Justia U.S. 1st Circuit Court of Appeals Opinion Summaries

Articles Posted in Class Action
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The First Circuit affirmed the judgment of the district court granting two summary judgment motions in favor of Defendants in this class action lawsuit, holding that Defendants' actions in this case could not support a claim under the Racketeer Influenced and Corrupt Organizations Act (RICO).In granting the two summary judgment motions at issue, one filed on behalf of all Defendants and on filed behalf of certain Defendants, the district court adopted the findings of law of the Court of Appeals of Puerto Rico in Collazo Burgos v. La Asociación de Suscripción Conjunta del Seguro de Responsabilidad Obligatorio, No. K AC2010-0179, 2017 WL 6884428 (P.R. Cir. Nov. 30, 2017). The court further held that Defendants' actions were required under Puerto Rico law and thus could not support a RICO claim. The First Circuit affirmed, holding that the district court did err under the Erie doctrine in adopting the reasoning of the court of appeals in Collazo Burgos. View "Torres-Ronda v. Nationwide Mutual Insurance Co." on Justia Law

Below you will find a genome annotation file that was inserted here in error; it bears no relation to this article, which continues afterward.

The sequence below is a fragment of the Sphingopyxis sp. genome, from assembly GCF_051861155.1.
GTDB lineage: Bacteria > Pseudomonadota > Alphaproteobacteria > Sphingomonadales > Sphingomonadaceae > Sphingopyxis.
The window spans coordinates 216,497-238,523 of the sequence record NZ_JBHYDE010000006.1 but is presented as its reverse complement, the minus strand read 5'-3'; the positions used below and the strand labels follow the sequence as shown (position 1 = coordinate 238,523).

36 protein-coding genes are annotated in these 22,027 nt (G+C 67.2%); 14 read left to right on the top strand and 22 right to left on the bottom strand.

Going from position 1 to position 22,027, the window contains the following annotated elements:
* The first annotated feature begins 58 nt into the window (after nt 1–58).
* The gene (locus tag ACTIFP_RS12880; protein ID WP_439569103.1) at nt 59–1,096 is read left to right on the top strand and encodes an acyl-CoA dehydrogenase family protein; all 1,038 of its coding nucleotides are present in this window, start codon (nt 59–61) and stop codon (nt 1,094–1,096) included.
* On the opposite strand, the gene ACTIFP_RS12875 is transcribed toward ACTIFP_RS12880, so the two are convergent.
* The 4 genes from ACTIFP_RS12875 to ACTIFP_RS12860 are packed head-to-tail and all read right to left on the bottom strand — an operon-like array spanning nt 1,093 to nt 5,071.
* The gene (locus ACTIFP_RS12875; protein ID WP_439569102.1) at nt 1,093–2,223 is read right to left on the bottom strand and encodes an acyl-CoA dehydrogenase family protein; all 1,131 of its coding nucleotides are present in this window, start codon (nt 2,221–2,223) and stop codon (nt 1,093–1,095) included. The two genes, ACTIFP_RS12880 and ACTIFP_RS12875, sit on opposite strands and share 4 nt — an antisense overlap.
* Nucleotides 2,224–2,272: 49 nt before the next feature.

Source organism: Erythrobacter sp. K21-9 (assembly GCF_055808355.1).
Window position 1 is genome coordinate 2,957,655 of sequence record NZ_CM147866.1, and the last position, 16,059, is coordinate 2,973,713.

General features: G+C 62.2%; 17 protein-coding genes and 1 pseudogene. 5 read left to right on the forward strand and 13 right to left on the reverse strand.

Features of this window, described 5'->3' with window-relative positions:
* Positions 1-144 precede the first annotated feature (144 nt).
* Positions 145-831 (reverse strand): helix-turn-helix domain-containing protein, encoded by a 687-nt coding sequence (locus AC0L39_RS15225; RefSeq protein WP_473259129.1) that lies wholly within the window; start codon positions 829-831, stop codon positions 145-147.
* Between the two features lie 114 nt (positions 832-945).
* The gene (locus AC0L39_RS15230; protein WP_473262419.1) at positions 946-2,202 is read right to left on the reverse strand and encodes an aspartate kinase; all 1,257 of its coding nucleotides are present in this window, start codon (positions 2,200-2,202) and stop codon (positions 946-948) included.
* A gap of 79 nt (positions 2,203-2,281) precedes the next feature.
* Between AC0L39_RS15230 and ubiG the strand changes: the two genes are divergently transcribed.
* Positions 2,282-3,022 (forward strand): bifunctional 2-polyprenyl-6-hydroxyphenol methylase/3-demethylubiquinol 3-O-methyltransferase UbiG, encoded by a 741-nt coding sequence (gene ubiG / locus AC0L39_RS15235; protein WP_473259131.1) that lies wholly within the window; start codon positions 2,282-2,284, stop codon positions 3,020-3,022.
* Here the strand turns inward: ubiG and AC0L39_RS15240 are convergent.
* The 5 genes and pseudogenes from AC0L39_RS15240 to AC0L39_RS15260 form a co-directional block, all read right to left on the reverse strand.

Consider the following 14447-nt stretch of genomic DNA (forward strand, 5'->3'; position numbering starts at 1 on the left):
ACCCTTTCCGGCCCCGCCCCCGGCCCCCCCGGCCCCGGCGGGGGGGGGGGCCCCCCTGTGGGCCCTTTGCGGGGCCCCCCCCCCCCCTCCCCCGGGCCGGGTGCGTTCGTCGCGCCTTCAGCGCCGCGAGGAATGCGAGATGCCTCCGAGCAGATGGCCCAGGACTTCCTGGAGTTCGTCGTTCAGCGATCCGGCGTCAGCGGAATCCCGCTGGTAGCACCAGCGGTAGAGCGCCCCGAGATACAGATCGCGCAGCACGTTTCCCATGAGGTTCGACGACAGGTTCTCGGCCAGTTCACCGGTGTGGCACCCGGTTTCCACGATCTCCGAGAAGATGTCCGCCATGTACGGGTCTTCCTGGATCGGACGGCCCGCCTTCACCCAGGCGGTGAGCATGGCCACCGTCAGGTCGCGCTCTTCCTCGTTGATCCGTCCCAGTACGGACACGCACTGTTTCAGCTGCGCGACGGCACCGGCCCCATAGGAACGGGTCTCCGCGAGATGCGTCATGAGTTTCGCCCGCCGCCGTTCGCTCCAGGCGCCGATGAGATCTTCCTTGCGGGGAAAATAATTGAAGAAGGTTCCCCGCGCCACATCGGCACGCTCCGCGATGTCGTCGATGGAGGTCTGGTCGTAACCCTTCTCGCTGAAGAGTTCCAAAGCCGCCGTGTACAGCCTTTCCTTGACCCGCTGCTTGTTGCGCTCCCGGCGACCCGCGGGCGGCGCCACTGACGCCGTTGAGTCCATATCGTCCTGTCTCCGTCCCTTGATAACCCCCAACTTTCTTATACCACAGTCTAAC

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The First Circuit affirmed the rulings of the district court denying the Commission of the New Hampshire Department of Health and Human Services' motion to dismiss Plaintiffs' complaints against her, holding that Plaintiffs' allegations of error were without merit.Plaintiffs were (1) a class of individuals who claimed to have been held against their will without due process on the basis of a certification of their need for emergency mental health treatment, and (2) a group of hospitals who claimed to have been forced to retain persons certified to be in need of such treatment. The Commissioner moved to dismiss the claims based on Eleventh Amendment immunity and Plaintiffs' asserted lack of standing. The district court denied the motion to dismiss. The First Circuit affirmed, holding that there was no merit to the Commissioner's challenges to the district court's standing and Eleventh Amendment immunity rulings. View "Doe v. Shibinette" on Justia Law